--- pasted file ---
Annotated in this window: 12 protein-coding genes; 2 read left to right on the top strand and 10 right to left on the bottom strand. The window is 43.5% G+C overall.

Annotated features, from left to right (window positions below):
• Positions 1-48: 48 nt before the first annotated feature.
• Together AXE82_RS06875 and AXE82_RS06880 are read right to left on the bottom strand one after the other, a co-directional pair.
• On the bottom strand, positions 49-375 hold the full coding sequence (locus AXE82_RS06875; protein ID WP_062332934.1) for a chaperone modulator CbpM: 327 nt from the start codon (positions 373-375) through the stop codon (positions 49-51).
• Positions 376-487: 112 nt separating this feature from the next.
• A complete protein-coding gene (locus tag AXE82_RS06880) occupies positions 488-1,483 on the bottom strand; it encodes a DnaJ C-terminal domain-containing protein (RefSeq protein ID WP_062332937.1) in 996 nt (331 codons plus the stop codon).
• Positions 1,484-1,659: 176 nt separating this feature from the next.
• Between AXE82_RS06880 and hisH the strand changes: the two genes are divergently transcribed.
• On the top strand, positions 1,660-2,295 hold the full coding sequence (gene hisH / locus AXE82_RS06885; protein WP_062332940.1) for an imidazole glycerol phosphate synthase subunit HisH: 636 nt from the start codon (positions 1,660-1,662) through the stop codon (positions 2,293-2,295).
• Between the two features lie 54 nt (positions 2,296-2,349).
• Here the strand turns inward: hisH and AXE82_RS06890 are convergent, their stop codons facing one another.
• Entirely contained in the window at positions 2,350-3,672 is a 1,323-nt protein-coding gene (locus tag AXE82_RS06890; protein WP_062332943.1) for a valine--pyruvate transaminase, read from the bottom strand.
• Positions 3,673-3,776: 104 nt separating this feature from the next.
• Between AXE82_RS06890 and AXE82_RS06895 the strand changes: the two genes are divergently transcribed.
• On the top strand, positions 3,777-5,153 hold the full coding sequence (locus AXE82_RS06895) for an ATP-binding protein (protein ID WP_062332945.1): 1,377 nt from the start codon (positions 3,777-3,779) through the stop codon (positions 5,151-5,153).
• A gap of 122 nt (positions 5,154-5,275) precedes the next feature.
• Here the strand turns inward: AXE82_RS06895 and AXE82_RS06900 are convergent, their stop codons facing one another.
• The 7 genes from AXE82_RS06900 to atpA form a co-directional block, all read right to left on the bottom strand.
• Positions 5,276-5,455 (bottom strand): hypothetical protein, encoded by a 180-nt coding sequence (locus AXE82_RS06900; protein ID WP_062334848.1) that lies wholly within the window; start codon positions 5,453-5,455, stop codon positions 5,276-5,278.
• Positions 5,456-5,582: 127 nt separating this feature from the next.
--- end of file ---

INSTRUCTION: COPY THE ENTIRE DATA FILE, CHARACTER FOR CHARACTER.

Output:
Annotated in this window: 12 protein-coding genes; 2 read left to right on the top strand and 10 right to left on the bottom strand. The window is 43.5% G+C overall.

Annotated features, from left to right (window positions below):
• Positions 1-48: 48 nt before the first annotated feature.
• Together AXE82_RS06875 and AXE82_RS06880 are read right to left on the bottom strand one after the other, a co-directional pair.
• On the bottom strand, positions 49-375 hold the full coding sequence (locus AXE82_RS06875; protein ID WP_062332934.1) for a chaperone modulator CbpM: 327 nt from the start codon (positions 373-375) through the stop codon (positions 49-51).
• Positions 376-487: 112 nt separating this feature from the next.
• A complete protein-coding gene (locus tag AXE82_RS06880) occupies positions 488-1,483 on the bottom strand; it encodes a DnaJ C-terminal domain-containing protein (RefSeq protein ID WP_062332937.1) in 996 nt (331 codons plus the stop codon).
• Positions 1,484-1,659: 176 nt separating this feature from the next.
• Between AXE82_RS06880 and hisH the strand changes: the two genes are divergently transcribed.
• On the top strand, positions 1,660-2,295 hold the full coding sequence (gene hisH / locus AXE82_RS06885; protein WP_062332940.1) for an imidazole glycerol phosphate synthase subunit HisH: 636 nt from the start codon (positions 1,660-1,662) through the stop codon (positions 2,293-2,295).
• Between the two features lie 54 nt (positions 2,296-2,349).
• Here the strand turns inward: hisH and AXE82_RS06890 are convergent, their stop codons facing one another.
• Entirely contained in the window at positions 2,350-3,672 is a 1,323-nt protein-coding gene (locus tag AXE82_RS06890; protein WP_062332943.1) for a valine--pyruvate transaminase, read from the bottom strand.
• Positions 3,673-3,776: 104 nt separating this feature from the next.
• Between AXE82_RS06890 and AXE82_RS06895 the strand changes: the two genes are divergently transcribed.
• On the top strand, positions 3,777-5,153 hold the full coding sequence (locus AXE82_RS06895) for an ATP-binding protein (protein ID WP_062332945.1): 1,377 nt from the start codon (positions 3,777-3,779) through the stop codon (positions 5,151-5,153).
• A gap of 122 nt (positions 5,154-5,275) precedes the next feature.
• Here the strand turns inward: AXE82_RS06895 and AXE82_RS06900 are convergent, their stop codons facing one another.
• The 7 genes from AXE82_RS06900 to atpA form a co-directional block, all read right to left on the bottom strand.
• Positions 5,276-5,455 (bottom strand): hypothetical protein, encoded by a 180-nt coding sequence (locus AXE82_RS06900; protein ID WP_062334848.1) that lies wholly within the window; start codon positions 5,453-5,455, stop codon positions 5,276-5,278.
• Positions 5,456-5,582: 127 nt separating this feature from the next.